11 And he gave the apostles, the prophets, the evangelists, the shepherds and teachers, 12 to equip the saints for the work of ministry, for building up the body of Christ, 13 until we all attain to the unity of the faith and of the knowledge of the Son of God, to mature manhood, to the measure of the stature of the fullness of Christ, 14 so that we may no longer be children, tossed to and fro by the waves and carried about by every wind of doctrine, by human cunning, by craftiness in deceitful schemes. 15 Rather, speaking the truth in love, we are to grow up in every way into him who is the head, into Christ (Ephesians 4:11-15. ESV)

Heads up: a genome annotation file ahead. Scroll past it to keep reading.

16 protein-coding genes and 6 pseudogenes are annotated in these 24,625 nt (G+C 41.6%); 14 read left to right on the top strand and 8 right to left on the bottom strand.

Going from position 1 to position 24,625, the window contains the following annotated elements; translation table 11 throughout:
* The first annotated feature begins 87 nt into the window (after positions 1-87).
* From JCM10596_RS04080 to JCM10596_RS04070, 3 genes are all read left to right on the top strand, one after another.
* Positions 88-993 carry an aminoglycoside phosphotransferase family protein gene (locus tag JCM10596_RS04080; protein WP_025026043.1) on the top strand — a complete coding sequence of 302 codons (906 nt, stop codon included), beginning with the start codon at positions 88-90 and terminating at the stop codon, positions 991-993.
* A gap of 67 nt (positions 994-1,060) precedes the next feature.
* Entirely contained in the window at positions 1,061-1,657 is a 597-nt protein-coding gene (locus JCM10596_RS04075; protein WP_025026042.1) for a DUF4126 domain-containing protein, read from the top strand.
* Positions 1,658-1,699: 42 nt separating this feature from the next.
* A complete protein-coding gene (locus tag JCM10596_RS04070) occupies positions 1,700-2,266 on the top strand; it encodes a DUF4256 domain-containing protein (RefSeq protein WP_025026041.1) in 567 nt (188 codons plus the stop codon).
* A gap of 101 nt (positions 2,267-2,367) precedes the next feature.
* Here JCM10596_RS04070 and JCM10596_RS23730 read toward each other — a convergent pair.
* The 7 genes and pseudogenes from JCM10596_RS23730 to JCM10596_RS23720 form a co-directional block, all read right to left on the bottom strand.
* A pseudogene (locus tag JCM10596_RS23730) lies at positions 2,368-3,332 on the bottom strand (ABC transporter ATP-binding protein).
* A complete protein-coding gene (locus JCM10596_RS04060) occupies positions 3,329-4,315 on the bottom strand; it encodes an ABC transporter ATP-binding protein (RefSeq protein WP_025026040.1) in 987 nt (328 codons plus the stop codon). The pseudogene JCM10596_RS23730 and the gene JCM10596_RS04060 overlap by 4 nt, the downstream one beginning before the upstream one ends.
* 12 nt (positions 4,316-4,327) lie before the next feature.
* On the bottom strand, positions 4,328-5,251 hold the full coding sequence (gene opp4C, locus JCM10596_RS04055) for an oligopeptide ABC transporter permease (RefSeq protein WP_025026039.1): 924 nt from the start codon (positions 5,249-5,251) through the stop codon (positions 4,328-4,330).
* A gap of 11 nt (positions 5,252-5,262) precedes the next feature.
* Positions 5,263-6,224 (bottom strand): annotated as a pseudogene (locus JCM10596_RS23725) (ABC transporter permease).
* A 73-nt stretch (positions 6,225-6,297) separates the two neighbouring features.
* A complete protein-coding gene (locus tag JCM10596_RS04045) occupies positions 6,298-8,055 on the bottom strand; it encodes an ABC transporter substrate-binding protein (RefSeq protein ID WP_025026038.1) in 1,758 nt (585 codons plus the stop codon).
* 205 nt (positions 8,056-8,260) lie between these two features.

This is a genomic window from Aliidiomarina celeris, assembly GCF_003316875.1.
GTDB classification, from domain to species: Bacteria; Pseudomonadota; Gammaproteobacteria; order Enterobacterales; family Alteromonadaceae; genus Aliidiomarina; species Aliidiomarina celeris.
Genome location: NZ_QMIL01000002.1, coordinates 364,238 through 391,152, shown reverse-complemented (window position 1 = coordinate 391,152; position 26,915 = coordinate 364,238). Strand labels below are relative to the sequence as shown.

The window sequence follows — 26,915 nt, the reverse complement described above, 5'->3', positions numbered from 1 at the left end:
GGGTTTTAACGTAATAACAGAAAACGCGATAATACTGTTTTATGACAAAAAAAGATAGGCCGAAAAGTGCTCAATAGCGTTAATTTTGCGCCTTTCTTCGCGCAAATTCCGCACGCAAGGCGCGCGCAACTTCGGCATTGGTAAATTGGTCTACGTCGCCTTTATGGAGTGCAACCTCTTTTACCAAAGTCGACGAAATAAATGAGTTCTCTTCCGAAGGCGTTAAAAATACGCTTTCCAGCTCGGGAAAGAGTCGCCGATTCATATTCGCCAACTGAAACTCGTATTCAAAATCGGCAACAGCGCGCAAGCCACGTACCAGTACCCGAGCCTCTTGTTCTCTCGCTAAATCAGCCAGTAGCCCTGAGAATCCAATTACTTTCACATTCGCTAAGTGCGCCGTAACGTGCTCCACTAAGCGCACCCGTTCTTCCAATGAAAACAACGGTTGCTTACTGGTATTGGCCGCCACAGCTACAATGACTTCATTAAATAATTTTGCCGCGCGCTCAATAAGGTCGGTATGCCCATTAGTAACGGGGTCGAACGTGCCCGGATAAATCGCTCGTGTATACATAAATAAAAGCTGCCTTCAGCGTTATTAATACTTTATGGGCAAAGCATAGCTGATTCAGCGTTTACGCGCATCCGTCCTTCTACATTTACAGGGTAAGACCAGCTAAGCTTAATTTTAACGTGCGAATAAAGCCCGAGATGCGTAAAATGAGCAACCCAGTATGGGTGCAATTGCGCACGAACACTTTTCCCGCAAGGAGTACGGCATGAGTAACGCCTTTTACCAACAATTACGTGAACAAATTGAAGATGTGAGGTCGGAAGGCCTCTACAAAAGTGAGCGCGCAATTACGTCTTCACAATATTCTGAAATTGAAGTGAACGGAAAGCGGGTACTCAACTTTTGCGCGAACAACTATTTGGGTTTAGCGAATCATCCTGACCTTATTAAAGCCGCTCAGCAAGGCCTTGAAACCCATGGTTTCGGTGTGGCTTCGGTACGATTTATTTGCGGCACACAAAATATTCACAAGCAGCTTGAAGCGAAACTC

As Christians, we are called by Jesus to speak the truth in love. Not only is this a daunting task, but it is often an overlooked one. In my experience, there is a tendency among Christians to fall into one of two ditches in regards to speaking the truth in love. What I mean by a ditch is: when we as Christians have an unbalanced and inconsistent view of a biblical truth, we fall into a ditch. One of the most common instances of Christians falling into a ditch occurs when too much emphasis is put on love, at the expense of truth. When the biblical definition of love is applied correctly, being loving will never be at odds with speaking the truth. But all too often, the biblical definition of love is neglected and replaced with a secular definition. Let me be clear, I’m not asserting that love shouldn’t be an integral part of our lives, on the contrary. The Bible clearly commands us to love one another (see 1 Peter 4:8) and to bear with one another in love (see Ephesians 4:2), but the trouble starts when in our quest to love one another we disregard truth. When in fact the Bible states that we show our love by speaking the truth (see 1 John 3:18). Often Christians will hold back the truth with the excuse that Jesus said not to judge. The passage of scripture being referred to is found in Matthew 7:1-3. If you take into account the full context of this passage, which we as Christians ought to do, you’ll then discover that Jesus is not making a blanket statement that we should never judge, but He says that the standard we judge by will be the same standard we are judged. Judge with righteous judgment and speak the truth because biblical love cannot stay silent. I encourage you to love one another as God commands us, but in doing that, do not disregard truth, otherwise you’ll fall into the ditch I’m talking about. The second ditch that I want to address is the idea that all you need is truth. Once again, I am not suggesting that truth is not important; in fact without truth we are not capable of truly loving someone. The Bible continually makes reference to the importance of truth (see John 17:17) and the necessity to not only love in what we say, but also in our actions and in truth (see 1 John 3:18). If you’re anything like me, you put enormous weight on the necessity to speak and understand biblical truth. Sometimes in our vigor for truth we become unbalanced in our approach and end up sounding like a clanging cymbal, this is when we fall into a ditch (1 Corinthians 13:1). It’s important to remember that we are all susceptible to fall into either one of these ditches. The extreme examples I gave probably don’t reflect the way you approach these truths. but all of us in one form or another have natural inclinations to sway towards love at the expense of truth or toward truth at the expense of love. When in fact, God has created a marvelous design in which these two things work in perfect harmony. A balanced view of the scripture is essential in the Christian worldview. Without it, we can apply some scriptural truth that are in line with God ordained tendencies and disregard truths that seem to daunting to apply. I would encourage you this week, to identify the ditches into which you have a tendency to fall. Seek the Lord through prayer and His word, that you may have a well-rounded approach in applying His truth to your daily life.